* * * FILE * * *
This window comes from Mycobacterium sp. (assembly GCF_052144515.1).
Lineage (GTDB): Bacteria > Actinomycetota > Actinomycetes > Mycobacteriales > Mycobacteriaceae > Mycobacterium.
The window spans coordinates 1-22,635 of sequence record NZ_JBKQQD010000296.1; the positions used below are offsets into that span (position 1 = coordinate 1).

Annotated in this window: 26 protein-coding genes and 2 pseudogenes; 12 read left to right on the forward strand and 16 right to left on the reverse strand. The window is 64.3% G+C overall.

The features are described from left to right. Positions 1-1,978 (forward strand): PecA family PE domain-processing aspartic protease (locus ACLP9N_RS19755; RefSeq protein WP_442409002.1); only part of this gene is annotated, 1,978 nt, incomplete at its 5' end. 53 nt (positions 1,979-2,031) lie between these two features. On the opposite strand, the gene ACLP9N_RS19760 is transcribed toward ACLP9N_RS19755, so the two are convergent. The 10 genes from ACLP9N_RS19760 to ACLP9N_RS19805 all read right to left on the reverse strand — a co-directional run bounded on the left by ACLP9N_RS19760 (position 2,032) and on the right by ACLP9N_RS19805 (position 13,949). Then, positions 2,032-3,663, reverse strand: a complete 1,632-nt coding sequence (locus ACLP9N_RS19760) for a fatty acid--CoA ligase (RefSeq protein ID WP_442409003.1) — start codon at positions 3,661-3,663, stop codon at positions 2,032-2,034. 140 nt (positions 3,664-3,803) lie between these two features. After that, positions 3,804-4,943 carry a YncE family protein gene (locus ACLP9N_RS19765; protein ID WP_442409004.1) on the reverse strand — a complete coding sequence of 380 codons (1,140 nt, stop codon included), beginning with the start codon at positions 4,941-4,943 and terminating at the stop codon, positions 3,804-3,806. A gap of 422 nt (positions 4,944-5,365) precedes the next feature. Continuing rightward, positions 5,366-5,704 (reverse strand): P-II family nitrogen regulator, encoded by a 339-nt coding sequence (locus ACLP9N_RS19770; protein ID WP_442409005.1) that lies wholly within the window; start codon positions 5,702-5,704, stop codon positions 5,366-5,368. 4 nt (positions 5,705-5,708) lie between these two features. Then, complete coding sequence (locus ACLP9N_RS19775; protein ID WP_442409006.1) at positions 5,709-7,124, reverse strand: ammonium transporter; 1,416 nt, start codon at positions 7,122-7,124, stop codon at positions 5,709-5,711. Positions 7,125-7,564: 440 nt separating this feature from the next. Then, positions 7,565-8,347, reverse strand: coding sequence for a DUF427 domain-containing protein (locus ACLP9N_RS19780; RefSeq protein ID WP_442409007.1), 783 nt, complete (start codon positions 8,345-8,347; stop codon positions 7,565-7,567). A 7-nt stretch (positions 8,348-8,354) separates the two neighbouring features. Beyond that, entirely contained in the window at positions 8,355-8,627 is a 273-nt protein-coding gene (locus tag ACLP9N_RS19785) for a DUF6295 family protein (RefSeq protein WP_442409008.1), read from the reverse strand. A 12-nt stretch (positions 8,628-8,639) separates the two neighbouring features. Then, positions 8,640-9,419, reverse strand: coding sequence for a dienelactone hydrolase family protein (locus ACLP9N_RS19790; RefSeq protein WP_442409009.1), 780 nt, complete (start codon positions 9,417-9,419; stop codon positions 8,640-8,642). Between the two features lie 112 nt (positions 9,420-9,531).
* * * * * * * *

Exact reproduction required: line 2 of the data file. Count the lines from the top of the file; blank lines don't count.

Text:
Lineage (GTDB): Bacteria > Actinomycetota > Actinomycetes > Mycobacteriales > Mycobacteriaceae > Mycobacterium.